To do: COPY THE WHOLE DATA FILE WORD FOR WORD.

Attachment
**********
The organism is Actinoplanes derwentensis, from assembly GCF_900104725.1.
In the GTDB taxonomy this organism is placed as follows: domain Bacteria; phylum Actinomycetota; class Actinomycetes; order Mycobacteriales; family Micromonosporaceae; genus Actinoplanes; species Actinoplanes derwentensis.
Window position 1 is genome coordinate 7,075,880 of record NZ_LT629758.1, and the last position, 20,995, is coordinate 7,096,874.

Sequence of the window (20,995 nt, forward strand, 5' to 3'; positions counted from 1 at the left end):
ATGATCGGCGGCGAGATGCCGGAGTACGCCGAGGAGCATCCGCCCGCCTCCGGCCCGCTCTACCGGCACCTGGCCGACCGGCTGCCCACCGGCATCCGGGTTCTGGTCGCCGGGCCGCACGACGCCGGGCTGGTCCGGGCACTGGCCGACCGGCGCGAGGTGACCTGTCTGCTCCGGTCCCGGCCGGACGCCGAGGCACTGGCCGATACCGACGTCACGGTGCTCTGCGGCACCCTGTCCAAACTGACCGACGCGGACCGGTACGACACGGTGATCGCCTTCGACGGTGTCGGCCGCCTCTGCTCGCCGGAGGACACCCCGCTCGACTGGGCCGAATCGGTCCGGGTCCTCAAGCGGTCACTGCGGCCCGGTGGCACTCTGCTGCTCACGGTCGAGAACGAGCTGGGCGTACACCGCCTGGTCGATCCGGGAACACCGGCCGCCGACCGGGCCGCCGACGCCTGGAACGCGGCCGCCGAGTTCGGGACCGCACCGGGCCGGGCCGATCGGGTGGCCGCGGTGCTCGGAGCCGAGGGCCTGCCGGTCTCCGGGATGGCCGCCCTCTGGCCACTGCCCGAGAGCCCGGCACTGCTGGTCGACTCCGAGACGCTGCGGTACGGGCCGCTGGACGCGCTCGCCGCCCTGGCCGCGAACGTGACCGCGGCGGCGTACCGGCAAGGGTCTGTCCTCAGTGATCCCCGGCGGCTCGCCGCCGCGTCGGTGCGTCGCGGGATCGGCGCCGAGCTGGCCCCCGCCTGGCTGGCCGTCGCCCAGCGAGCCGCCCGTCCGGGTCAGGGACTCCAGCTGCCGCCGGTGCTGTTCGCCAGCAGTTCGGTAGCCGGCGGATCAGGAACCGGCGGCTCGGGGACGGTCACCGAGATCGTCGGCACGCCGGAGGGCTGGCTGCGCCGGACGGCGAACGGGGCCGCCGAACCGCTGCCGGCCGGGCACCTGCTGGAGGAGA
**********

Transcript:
The organism is Actinoplanes derwentensis, from assembly GCF_900104725.1.
In the GTDB taxonomy this organism is placed as follows: domain Bacteria; phylum Actinomycetota; class Actinomycetes; order Mycobacteriales; family Micromonosporaceae; genus Actinoplanes; species Actinoplanes derwentensis.
Window position 1 is genome coordinate 7,075,880 of record NZ_LT629758.1, and the last position, 20,995, is coordinate 7,096,874.

Sequence of the window (20,995 nt, forward strand, 5' to 3'; positions counted from 1 at the left end):
ATGATCGGCGGCGAGATGCCGGAGTACGCCGAGGAGCATCCGCCCGCCTCCGGCCCGCTCTACCGGCACCTGGCCGACCGGCTGCCCACCGGCATCCGGGTTCTGGTCGCCGGGCCGCACGACGCCGGGCTGGTCCGGGCACTGGCCGACCGGCGCGAGGTGACCTGTCTGCTCCGGTCCCGGCCGGACGCCGAGGCACTGGCCGATACCGACGTCACGGTGCTCTGCGGCACCCTGTCCAAACTGACCGACGCGGACCGGTACGACACGGTGATCGCCTTCGACGGTGTCGGCCGCCTCTGCTCGCCGGAGGACACCCCGCTCGACTGGGCCGAATCGGTCCGGGTCCTCAAGCGGTCACTGCGGCCCGGTGGCACTCTGCTGCTCACGGTCGAGAACGAGCTGGGCGTACACCGCCTGGTCGATCCGGGAACACCGGCCGCCGACCGGGCCGCCGACGCCTGGAACGCGGCCGCCGAGTTCGGGACCGCACCGGGCCGGGCCGATCGGGTGGCCGCGGTGCTCGGAGCCGAGGGCCTGCCGGTCTCCGGGATGGCCGCCCTCTGGCCACTGCCCGAGAGCCCGGCACTGCTGGTCGACTCCGAGACGCTGCGGTACGGGCCGCTGGACGCGCTCGCCGCCCTGGCCGCGAACGTGACCGCGGCGGCGTACCGGCAAGGGTCTGTCCTCAGTGATCCCCGGCGGCTCGCCGCCGCGTCGGTGCGTCGCGGGATCGGCGCCGAGCTGGCCCCCGCCTGGCTGGCCGTCGCCCAGCGAGCCGCCCGTCCGGGTCAGGGACTCCAGCTGCCGCCGGTGCTGTTCGCCAGCAGTTCGGTAGCCGGCGGATCAGGAACCGGCGGCTCGGGGACGGTCACCGAGATCGTCGGCACGCCGGAGGGCTGGCTGCGCCGGACGGCGAACGGGGCCGCCGAACCGCTGCCGGCCGGGCACCTGCTGGAGGAGA